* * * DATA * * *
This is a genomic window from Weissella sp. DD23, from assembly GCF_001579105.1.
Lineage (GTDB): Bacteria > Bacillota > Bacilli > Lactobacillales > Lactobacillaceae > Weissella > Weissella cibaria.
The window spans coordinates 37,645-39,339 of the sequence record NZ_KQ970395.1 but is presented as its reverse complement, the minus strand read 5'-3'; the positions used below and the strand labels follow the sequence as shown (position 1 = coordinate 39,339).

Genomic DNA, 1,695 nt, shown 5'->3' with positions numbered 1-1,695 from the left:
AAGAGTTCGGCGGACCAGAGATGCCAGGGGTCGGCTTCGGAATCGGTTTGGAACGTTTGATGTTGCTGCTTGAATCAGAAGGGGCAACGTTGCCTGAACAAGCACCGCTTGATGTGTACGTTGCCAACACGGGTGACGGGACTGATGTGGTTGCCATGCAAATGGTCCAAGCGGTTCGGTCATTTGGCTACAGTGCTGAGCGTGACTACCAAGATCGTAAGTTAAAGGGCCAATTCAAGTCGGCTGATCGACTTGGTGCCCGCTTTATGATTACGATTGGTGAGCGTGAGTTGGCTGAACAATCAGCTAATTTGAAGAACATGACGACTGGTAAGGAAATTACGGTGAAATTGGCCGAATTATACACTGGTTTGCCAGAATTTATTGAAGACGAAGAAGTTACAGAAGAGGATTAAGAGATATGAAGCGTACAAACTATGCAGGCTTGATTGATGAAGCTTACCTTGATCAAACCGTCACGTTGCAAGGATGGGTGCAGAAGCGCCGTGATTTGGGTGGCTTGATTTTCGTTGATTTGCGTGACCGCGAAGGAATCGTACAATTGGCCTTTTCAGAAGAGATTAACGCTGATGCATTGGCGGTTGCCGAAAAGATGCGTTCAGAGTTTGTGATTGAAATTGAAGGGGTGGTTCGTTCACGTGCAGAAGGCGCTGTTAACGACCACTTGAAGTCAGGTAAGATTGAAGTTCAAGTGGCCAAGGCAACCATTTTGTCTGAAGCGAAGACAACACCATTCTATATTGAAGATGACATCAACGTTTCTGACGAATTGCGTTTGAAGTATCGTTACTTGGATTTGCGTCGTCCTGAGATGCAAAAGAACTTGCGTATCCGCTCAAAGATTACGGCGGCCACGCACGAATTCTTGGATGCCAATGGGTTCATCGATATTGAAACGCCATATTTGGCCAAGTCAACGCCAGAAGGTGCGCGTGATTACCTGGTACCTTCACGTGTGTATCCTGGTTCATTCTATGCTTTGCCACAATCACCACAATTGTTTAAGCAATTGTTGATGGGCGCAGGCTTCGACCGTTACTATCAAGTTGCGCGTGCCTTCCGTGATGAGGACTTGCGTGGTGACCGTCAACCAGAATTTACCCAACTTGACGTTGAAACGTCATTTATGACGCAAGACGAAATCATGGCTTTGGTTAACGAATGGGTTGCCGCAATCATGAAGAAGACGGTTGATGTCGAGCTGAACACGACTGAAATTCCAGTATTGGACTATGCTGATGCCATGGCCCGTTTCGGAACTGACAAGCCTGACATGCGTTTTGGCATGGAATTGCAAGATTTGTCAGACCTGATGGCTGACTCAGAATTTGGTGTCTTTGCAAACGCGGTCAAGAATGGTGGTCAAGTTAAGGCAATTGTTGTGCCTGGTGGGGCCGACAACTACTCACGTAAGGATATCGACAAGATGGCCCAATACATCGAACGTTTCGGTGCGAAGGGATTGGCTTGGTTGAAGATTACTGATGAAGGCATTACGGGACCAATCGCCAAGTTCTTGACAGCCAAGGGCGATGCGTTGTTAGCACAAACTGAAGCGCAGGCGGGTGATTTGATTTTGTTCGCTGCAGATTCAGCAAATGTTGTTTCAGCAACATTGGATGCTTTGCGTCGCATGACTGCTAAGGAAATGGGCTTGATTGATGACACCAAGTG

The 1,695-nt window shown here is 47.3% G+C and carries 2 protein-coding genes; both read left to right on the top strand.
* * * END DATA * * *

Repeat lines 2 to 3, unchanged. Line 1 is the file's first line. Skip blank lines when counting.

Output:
Lineage (GTDB): Bacteria > Bacillota > Bacilli > Lactobacillales > Lactobacillaceae > Weissella > Weissella cibaria.
The window spans coordinates 37,645-39,339 of the sequence record NZ_KQ970395.1 but is presented as its reverse complement, the minus strand read 5'-3'; the positions used below and the strand labels follow the sequence as shown (position 1 = coordinate 39,339).